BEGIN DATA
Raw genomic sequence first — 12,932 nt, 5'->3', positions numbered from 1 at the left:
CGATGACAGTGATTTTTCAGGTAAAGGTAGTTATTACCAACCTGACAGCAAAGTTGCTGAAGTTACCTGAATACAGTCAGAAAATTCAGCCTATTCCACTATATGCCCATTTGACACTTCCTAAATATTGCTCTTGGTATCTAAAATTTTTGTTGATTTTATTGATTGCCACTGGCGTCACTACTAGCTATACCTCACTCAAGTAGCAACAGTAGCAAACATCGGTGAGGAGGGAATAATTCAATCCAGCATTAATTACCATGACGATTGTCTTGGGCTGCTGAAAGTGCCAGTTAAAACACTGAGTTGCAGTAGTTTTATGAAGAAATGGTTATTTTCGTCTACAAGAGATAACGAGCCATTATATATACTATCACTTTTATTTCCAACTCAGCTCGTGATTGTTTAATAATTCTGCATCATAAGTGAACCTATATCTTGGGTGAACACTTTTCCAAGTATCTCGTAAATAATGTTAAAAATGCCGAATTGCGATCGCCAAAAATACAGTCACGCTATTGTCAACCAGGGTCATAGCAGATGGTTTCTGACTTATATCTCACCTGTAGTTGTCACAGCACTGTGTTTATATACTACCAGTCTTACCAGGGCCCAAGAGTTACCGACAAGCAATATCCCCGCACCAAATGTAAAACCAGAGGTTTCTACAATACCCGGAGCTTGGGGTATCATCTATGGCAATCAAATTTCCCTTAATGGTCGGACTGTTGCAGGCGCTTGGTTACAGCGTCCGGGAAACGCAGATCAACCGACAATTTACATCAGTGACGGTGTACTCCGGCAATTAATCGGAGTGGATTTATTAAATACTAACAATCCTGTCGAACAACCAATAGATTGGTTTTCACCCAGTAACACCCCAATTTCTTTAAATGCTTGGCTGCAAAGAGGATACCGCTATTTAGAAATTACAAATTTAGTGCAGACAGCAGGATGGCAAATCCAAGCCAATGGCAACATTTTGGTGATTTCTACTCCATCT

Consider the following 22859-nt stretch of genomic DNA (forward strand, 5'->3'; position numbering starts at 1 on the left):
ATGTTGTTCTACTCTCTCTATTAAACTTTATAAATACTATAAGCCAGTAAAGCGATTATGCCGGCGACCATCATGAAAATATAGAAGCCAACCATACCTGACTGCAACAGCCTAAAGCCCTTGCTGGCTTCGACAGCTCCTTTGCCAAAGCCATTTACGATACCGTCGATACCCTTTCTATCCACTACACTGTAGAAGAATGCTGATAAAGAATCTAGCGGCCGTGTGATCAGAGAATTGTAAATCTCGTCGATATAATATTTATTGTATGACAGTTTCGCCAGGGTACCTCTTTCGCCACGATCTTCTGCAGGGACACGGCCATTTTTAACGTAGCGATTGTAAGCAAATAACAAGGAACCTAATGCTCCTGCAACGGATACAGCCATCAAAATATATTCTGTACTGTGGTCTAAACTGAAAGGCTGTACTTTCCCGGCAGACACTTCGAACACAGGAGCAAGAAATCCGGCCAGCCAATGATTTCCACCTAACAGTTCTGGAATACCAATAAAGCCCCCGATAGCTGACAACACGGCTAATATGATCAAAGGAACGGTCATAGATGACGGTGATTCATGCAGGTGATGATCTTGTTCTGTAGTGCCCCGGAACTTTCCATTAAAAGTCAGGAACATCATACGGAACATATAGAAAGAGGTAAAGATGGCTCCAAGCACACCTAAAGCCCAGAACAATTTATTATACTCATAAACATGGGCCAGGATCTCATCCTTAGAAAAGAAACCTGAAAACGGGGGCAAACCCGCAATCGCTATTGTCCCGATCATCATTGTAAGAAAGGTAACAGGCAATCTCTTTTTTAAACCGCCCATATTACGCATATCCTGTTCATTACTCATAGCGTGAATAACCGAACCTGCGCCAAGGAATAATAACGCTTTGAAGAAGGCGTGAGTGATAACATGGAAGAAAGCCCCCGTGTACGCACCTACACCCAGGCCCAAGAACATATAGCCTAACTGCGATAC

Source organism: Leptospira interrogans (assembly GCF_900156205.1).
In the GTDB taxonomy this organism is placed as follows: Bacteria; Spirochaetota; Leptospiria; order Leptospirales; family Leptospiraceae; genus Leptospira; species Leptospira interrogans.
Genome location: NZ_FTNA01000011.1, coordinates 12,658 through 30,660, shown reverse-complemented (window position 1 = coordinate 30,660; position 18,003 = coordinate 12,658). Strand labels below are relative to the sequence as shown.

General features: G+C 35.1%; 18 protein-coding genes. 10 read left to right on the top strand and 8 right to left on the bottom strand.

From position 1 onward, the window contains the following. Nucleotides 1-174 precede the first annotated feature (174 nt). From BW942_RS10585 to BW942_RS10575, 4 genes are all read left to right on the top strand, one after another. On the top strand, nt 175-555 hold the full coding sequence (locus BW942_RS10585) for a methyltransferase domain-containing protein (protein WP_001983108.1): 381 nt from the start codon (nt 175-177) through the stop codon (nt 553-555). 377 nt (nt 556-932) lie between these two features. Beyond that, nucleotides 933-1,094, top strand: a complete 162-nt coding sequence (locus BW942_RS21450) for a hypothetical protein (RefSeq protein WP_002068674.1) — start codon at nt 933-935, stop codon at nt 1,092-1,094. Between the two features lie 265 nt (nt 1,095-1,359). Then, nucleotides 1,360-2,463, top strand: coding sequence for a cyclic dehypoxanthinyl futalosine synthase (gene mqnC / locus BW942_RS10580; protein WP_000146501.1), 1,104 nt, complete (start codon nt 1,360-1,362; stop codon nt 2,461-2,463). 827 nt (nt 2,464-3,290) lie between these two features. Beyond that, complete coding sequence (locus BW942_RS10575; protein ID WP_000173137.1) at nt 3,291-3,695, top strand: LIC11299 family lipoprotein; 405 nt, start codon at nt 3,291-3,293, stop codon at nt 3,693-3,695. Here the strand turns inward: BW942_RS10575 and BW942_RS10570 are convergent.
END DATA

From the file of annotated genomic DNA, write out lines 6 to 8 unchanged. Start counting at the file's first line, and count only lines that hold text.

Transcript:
In the GTDB taxonomy this organism is placed as follows: Bacteria; Spirochaetota; Leptospiria; order Leptospirales; family Leptospiraceae; genus Leptospira; species Leptospira interrogans.
Genome location: NZ_FTNA01000011.1, coordinates 12,658 through 30,660, shown reverse-complemented (window position 1 = coordinate 30,660; position 18,003 = coordinate 12,658). Strand labels below are relative to the sequence as shown.

General features: G+C 35.1%; 18 protein-coding genes. 10 read left to right on the top strand and 8 right to left on the bottom strand.